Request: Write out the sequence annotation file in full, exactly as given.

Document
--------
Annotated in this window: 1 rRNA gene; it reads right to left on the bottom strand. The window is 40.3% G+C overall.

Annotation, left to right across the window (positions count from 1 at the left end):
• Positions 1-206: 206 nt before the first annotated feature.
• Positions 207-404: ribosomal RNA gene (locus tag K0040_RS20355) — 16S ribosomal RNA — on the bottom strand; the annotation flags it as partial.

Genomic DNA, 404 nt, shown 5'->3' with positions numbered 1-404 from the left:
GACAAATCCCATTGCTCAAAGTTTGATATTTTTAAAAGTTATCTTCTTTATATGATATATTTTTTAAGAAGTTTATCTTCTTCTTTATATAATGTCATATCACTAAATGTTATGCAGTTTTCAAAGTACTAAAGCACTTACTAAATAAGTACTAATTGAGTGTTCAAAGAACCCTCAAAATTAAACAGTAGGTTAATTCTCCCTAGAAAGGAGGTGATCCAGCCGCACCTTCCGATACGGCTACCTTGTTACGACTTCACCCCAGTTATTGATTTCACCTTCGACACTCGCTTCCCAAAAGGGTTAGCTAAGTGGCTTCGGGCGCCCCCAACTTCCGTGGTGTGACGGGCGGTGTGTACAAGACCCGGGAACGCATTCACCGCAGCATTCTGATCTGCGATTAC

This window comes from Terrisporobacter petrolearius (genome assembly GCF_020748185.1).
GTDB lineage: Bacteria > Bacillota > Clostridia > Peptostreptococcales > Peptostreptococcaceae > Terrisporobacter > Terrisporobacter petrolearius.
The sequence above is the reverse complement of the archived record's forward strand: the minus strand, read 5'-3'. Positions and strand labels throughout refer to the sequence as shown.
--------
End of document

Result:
Annotated in this window: 1 rRNA gene; it reads right to left on the bottom strand. The window is 40.3% G+C overall.

Annotation, left to right across the window (positions count from 1 at the left end):
• Positions 1-206: 206 nt before the first annotated feature.
• Positions 207-404: ribosomal RNA gene (locus tag K0040_RS20355) — 16S ribosomal RNA — on the bottom strand; the annotation flags it as partial.

Genomic DNA, 404 nt, shown 5'->3' with positions numbered 1-404 from the left:
GACAAATCCCATTGCTCAAAGTTTGATATTTTTAAAAGTTATCTTCTTTATATGATATATTTTTTAAGAAGTTTATCTTCTTCTTTATATAATGTCATATCACTAAATGTTATGCAGTTTTCAAAGTACTAAAGCACTTACTAAATAAGTACTAATTGAGTGTTCAAAGAACCCTCAAAATTAAACAGTAGGTTAATTCTCCCTAGAAAGGAGGTGATCCAGCCGCACCTTCCGATACGGCTACCTTGTTACGACTTCACCCCAGTTATTGATTTCACCTTCGACACTCGCTTCCCAAAAGGGTTAGCTAAGTGGCTTCGGGCGCCCCCAACTTCCGTGGTGTGACGGGCGGTGTGTACAAGACCCGGGAACGCATTCACCGCAGCATTCTGATCTGCGATTAC

This window comes from Terrisporobacter petrolearius (genome assembly GCF_020748185.1).
GTDB lineage: Bacteria > Bacillota > Clostridia > Peptostreptococcales > Peptostreptococcaceae > Terrisporobacter > Terrisporobacter petrolearius.
The sequence above is the reverse complement of the archived record's forward strand: the minus strand, read 5'-3'. Positions and strand labels throughout refer to the sequence as shown.